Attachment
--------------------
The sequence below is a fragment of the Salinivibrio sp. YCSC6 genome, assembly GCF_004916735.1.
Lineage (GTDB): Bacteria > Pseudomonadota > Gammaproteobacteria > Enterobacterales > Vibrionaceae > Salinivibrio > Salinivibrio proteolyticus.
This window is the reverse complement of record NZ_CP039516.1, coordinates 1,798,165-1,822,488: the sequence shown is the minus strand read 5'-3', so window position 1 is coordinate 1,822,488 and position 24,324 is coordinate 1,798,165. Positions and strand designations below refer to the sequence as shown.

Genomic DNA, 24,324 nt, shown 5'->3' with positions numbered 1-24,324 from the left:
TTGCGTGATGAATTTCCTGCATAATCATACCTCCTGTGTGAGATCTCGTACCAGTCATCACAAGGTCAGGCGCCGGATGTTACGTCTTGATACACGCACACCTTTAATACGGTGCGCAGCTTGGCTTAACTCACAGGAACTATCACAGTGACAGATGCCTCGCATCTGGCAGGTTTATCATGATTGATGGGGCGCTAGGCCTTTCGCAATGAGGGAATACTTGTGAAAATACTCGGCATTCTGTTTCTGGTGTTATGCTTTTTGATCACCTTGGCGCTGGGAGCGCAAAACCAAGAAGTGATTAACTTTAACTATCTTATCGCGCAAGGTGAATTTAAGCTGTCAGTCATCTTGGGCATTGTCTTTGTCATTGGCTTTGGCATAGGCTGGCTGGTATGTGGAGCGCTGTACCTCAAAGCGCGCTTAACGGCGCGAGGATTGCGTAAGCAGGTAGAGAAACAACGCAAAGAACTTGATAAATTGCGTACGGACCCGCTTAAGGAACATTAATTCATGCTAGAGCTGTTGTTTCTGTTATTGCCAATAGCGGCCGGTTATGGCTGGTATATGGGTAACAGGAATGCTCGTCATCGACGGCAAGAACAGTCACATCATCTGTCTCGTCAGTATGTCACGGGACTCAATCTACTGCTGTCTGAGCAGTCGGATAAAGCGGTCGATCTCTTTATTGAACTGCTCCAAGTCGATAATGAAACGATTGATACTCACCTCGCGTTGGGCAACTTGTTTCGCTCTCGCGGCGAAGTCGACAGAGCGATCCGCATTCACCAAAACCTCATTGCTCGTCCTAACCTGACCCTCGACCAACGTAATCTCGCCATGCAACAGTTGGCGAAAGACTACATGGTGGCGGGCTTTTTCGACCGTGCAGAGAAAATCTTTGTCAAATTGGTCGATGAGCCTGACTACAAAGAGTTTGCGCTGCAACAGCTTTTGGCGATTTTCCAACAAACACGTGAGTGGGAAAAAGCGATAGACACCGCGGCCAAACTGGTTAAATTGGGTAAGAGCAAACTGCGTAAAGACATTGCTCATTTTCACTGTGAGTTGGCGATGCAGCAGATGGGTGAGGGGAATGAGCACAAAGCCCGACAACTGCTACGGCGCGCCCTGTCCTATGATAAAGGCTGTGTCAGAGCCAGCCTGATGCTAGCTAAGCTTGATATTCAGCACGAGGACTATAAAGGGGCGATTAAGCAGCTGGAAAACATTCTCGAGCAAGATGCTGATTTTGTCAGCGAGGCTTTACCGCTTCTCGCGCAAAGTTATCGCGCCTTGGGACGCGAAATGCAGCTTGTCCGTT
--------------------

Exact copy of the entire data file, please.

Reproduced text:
The sequence below is a fragment of the Salinivibrio sp. YCSC6 genome, assembly GCF_004916735.1.
Lineage (GTDB): Bacteria > Pseudomonadota > Gammaproteobacteria > Enterobacterales > Vibrionaceae > Salinivibrio > Salinivibrio proteolyticus.
This window is the reverse complement of record NZ_CP039516.1, coordinates 1,798,165-1,822,488: the sequence shown is the minus strand read 5'-3', so window position 1 is coordinate 1,822,488 and position 24,324 is coordinate 1,798,165. Positions and strand designations below refer to the sequence as shown.

Genomic DNA, 24,324 nt, shown 5'->3' with positions numbered 1-24,324 from the left:
TTGCGTGATGAATTTCCTGCATAATCATACCTCCTGTGTGAGATCTCGTACCAGTCATCACAAGGTCAGGCGCCGGATGTTACGTCTTGATACACGCACACCTTTAATACGGTGCGCAGCTTGGCTTAACTCACAGGAACTATCACAGTGACAGATGCCTCGCATCTGGCAGGTTTATCATGATTGATGGGGCGCTAGGCCTTTCGCAATGAGGGAATACTTGTGAAAATACTCGGCATTCTGTTTCTGGTGTTATGCTTTTTGATCACCTTGGCGCTGGGAGCGCAAAACCAAGAAGTGATTAACTTTAACTATCTTATCGCGCAAGGTGAATTTAAGCTGTCAGTCATCTTGGGCATTGTCTTTGTCATTGGCTTTGGCATAGGCTGGCTGGTATGTGGAGCGCTGTACCTCAAAGCGCGCTTAACGGCGCGAGGATTGCGTAAGCAGGTAGAGAAACAACGCAAAGAACTTGATAAATTGCGTACGGACCCGCTTAAGGAACATTAATTCATGCTAGAGCTGTTGTTTCTGTTATTGCCAATAGCGGCCGGTTATGGCTGGTATATGGGTAACAGGAATGCTCGTCATCGACGGCAAGAACAGTCACATCATCTGTCTCGTCAGTATGTCACGGGACTCAATCTACTGCTGTCTGAGCAGTCGGATAAAGCGGTCGATCTCTTTATTGAACTGCTCCAAGTCGATAATGAAACGATTGATACTCACCTCGCGTTGGGCAACTTGTTTCGCTCTCGCGGCGAAGTCGACAGAGCGATCCGCATTCACCAAAACCTCATTGCTCGTCCTAACCTGACCCTCGACCAACGTAATCTCGCCATGCAACAGTTGGCGAAAGACTACATGGTGGCGGGCTTTTTCGACCGTGCAGAGAAAATCTTTGTCAAATTGGTCGATGAGCCTGACTACAAAGAGTTTGCGCTGCAACAGCTTTTGGCGATTTTCCAACAAACACGTGAGTGGGAAAAAGCGATAGACACCGCGGCCAAACTGGTTAAATTGGGTAAGAGCAAACTGCGTAAAGACATTGCTCATTTTCACTGTGAGTTGGCGATGCAGCAGATGGGTGAGGGGAATGAGCACAAAGCCCGACAACTGCTACGGCGCGCCCTGTCCTATGATAAAGGCTGTGTCAGAGCCAGCCTGATGCTAGCTAAGCTTGATATTCAGCACGAGGACTATAAAGGGGCGATTAAGCAGCTGGAAAACATTCTCGAGCAAGATGCTGATTTTGTCAGCGAGGCTTTACCGCTTCTCGCGCAAAGTTATCGCGCCTTGGGACGCGAAATGCAGCTTGTCCGTT